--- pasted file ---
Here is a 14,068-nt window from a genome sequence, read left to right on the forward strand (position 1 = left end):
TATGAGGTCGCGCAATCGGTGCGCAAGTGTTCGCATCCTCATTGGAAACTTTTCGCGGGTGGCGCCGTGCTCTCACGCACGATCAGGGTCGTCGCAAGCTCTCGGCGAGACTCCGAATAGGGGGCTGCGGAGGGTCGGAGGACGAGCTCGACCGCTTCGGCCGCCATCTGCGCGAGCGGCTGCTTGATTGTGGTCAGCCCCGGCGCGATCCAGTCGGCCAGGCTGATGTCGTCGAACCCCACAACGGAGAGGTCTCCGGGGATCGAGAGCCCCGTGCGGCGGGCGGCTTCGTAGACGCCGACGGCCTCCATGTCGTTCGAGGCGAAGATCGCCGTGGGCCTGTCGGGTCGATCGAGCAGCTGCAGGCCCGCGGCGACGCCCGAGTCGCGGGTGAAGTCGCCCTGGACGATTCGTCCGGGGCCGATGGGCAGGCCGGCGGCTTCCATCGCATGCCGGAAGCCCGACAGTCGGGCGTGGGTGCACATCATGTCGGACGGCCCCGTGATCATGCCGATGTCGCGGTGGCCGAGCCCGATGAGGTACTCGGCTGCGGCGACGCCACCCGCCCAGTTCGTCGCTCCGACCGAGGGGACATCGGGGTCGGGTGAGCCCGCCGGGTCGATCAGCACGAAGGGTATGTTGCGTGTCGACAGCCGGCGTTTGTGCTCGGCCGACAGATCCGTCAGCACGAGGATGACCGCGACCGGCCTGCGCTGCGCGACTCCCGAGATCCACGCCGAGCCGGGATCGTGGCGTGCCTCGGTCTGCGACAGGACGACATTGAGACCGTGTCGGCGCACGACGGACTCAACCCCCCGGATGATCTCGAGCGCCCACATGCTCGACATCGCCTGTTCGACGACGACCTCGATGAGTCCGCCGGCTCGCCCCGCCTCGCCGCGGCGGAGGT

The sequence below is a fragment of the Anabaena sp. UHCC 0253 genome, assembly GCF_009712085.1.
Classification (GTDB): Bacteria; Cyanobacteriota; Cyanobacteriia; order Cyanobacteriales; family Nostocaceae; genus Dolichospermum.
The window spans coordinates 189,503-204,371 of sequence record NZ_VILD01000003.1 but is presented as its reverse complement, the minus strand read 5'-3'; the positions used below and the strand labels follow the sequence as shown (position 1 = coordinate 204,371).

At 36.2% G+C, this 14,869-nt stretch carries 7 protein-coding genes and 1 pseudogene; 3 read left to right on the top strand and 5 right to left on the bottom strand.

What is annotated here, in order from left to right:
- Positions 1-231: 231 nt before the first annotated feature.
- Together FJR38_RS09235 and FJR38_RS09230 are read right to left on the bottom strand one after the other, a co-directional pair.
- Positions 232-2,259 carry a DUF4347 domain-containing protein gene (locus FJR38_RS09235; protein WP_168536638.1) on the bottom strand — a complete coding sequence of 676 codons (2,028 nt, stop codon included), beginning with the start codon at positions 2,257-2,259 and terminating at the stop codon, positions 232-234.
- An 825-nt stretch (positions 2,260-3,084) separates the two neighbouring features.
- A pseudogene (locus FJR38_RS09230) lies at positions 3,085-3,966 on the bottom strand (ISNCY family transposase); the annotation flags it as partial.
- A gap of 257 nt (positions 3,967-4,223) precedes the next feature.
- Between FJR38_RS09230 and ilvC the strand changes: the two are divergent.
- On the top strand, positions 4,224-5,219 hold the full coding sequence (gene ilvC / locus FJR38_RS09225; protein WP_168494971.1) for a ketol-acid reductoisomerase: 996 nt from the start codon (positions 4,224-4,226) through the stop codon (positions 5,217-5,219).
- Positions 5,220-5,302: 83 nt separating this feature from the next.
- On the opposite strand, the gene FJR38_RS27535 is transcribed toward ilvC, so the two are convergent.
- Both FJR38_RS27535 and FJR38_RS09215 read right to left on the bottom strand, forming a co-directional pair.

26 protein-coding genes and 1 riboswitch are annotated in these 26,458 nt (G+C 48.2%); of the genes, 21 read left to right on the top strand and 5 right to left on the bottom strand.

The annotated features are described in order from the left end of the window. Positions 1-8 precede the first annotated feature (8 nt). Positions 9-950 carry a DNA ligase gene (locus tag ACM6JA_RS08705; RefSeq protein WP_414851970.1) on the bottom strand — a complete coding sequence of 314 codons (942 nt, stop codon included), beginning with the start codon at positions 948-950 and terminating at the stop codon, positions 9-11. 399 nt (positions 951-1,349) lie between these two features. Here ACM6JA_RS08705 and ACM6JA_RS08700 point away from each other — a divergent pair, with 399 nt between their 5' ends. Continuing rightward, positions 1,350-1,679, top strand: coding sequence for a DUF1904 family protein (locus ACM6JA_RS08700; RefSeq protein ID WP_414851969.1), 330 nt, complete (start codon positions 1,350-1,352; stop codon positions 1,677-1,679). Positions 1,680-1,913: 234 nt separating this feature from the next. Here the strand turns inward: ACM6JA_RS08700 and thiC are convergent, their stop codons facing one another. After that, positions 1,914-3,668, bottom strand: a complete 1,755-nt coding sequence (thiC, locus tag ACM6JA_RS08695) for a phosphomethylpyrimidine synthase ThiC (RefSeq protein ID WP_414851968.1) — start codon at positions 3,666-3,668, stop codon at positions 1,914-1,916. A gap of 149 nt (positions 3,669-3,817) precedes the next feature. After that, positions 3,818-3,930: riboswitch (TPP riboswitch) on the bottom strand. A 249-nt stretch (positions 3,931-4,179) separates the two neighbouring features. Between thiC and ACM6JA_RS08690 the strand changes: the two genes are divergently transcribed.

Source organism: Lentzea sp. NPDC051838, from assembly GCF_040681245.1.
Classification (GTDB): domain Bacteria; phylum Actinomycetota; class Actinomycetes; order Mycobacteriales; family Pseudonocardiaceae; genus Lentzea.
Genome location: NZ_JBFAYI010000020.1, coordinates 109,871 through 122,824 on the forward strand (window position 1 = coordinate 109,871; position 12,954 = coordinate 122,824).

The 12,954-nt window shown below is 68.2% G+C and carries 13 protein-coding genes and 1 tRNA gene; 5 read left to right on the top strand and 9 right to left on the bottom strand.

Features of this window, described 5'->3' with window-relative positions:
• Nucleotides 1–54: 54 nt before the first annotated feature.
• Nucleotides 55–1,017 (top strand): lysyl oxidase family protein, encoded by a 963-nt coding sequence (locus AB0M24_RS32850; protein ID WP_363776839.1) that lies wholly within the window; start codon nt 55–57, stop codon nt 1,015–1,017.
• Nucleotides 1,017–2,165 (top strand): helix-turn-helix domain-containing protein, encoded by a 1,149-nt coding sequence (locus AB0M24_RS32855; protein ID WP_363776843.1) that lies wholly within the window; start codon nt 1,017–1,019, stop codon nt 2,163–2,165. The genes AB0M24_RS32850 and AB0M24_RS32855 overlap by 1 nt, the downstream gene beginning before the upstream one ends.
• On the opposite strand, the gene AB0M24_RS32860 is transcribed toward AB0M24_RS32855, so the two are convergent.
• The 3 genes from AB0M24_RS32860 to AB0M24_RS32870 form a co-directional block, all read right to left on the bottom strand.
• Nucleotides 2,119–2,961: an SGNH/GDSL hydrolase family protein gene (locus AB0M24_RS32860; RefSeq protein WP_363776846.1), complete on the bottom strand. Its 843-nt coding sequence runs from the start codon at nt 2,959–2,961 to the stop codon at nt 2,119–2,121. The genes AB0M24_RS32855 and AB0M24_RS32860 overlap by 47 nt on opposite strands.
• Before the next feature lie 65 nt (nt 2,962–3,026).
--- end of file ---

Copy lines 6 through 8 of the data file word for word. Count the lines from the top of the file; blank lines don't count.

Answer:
At 36.2% G+C, this 14,869-nt stretch carries 7 protein-coding genes and 1 pseudogene; 3 read left to right on the top strand and 5 right to left on the bottom strand.

What is annotated here, in order from left to right:
- Positions 1-231: 231 nt before the first annotated feature.